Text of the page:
What struck me the most about today was how excited and engaged everyone was around this idea of creating communities of learners who have a single-minded focus on student achievement. This year is going to be an incredible experience for us as we learn together about how to improve instruction for each and every child. I also appreciated the fact that everyone realized that we can't do it alone - no one has all the answers. We have to think like scientists who stick to a rigorous process, constantly look at the data, try different approaches and work together until they get it right. I'm thrilled by the committment that the administrators have to making this work. I'm also looking forward to the opportunity we have to work with Michael Fullan on PLC's.

Leadership Retreat, Day 1, Math curriculum

We kicked off our three day leadership retreat on Tuesday, attended by all school and district administrators. The focus of the day was mathematics. Phil Daro, a national expert on mathematics, spoke to us for about 45 minutes, then the Elementary folk worked on Everyday Math while Secondary people worked on America's Choice. The day went well, although we didn't move around enough and the presentations could have been a little more varied. The critical message that I walked away with is that problem-solving is the most important area of development for our children (and us for that matter). Knowing procedures is no longer enough; we need to learn how to use math to solve problems.

The conversation between principals, assistant principals and central office administrators was the most powerful part of the day. There was, of course, tons to talk about. I was left with the following thoughts and questions, many of which we grappled with during the day and will continue to discuss throughout the year:

If any of us educators were told in school that we weren't "math people," how will we prepare to learn the mathematics involved in EM and AC, and how will we not convey that message to any of our children?

What's our theory of intelligence? Do we believe that smart is something you are, or something you become?

How do we create a consistent comprehensive system of supports that intensifies according to student needs? Phil Daro shared a great system with us that we may be able to adapt.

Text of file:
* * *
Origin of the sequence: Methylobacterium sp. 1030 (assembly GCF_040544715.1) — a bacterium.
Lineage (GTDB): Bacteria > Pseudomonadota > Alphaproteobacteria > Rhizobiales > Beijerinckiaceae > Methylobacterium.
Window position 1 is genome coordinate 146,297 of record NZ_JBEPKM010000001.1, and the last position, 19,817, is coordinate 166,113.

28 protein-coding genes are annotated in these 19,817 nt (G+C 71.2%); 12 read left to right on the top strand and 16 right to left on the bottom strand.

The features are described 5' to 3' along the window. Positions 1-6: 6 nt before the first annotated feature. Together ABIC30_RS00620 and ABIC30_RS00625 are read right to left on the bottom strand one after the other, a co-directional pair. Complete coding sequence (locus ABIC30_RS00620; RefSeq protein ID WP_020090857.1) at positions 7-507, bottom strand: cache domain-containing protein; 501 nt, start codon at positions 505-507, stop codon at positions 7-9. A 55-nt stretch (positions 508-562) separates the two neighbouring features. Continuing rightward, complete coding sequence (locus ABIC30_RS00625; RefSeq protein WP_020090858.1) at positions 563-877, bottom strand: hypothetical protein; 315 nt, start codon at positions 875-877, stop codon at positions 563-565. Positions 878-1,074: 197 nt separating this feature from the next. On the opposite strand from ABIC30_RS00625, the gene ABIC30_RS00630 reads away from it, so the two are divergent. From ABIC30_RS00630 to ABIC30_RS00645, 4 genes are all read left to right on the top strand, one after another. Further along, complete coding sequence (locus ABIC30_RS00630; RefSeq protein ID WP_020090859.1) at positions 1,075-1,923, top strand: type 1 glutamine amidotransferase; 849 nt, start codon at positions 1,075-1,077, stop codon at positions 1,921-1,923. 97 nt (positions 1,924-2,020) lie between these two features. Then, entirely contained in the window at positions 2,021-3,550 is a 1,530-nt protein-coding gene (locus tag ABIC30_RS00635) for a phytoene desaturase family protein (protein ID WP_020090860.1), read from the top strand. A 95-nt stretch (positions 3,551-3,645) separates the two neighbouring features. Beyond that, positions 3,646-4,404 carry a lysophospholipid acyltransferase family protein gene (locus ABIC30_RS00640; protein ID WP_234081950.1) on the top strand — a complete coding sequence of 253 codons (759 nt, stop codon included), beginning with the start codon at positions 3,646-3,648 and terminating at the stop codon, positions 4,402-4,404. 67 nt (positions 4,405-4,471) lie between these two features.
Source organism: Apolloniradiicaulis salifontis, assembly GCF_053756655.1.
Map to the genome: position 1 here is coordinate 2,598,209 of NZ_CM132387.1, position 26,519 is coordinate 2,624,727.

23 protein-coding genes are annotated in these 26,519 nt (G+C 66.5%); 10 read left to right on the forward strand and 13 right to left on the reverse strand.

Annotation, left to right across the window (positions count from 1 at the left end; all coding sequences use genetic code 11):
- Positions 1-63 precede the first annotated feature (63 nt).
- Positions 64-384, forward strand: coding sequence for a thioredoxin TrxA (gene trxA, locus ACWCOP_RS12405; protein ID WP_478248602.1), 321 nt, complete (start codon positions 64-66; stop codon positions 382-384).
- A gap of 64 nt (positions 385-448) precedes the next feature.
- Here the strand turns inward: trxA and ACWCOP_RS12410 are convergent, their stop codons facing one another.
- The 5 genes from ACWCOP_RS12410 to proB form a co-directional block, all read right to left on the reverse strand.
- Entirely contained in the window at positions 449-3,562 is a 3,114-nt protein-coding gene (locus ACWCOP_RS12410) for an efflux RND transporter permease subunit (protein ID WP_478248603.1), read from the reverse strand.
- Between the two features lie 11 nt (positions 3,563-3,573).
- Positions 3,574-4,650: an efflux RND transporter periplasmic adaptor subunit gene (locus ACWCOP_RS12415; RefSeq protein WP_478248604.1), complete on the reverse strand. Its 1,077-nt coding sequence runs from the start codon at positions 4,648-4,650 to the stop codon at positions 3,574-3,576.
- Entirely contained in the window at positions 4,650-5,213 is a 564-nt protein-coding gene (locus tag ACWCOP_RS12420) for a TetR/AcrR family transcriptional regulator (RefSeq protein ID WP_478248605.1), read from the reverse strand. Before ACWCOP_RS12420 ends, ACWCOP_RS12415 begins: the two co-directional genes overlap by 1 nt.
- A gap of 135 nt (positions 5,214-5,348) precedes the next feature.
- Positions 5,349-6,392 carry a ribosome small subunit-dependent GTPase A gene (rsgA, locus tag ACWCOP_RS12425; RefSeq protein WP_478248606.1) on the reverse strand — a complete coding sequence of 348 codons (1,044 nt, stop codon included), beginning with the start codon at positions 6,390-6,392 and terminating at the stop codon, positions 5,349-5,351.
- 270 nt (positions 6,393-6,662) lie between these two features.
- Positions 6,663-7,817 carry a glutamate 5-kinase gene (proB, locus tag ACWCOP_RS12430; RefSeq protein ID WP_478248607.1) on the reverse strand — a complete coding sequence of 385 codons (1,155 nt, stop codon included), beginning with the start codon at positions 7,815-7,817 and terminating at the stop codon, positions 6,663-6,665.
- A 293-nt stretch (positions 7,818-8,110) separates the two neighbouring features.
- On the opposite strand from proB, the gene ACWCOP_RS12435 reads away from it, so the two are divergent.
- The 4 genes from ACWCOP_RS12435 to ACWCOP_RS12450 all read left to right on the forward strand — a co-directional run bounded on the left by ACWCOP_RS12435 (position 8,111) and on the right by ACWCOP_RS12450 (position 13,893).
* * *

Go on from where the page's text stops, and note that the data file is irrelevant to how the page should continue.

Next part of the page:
How do we make math a presence across the whole school and infused throughout all curriculum areas?

How do we give up our ideologies and focus on what works?

How do we create consistent and common mathematics across the district?

How do we differentiate between motion and movement, or activity and productivity?

What's the appropriate rate of change?

How do we assess our progress and know when to re-adjust?

These are just some of the questions I have. There are no easy answers. However, I walked away from the day knowing that the leaders in the Stamford Public Schools are fully prepared to begin to address these questions.

Thursday, August 9, 2007

Getting Ready for the School Year

I'm back from vacation, we had a great time in the Cape. My kids (Eliza 5, Harrison 4) took swimming lessons and it was wonderful to see their confidence in the water grow every day. This week I've been focused on next week's Administrator's retreat and Opening day. At the Administrator's retreat we'll be talking about PLC's, Mathematics, and leading the Change Process, in addition to dealing with "administrivia." I'm excited about the fact that we have some great partners that will be working with us next year. In addition to GE, Michael Fullan and his team will be helping us with PLC's; the Panasonic Foundation and the Connecticut Center for School Change will be working with us on systemic issues around collaboration and the development of a standards-based K-12 curriculum framework. These partners won't be imposing their models; rather, they'll be serving as critical friends who ask us tough questions to help us improve.

I'm also excited about having an intern from the Harvard Urban Superintendents program with us next year. Rebecca Thessin will be arriving in the district on Monday and will be spending the next 6 months with us. She'll be shadowing me for the first 8 weeks and then working on different projects in the district. I know she'll learn a lot from folks throughout Stamford.

Finally, if you have a chance, be sure to Google our opening day speaker Neil DeGrasse Tyson. You should also check out his Daily Show appearances, which can be found on YouTube. I know you're going to be inspired by what he has to say.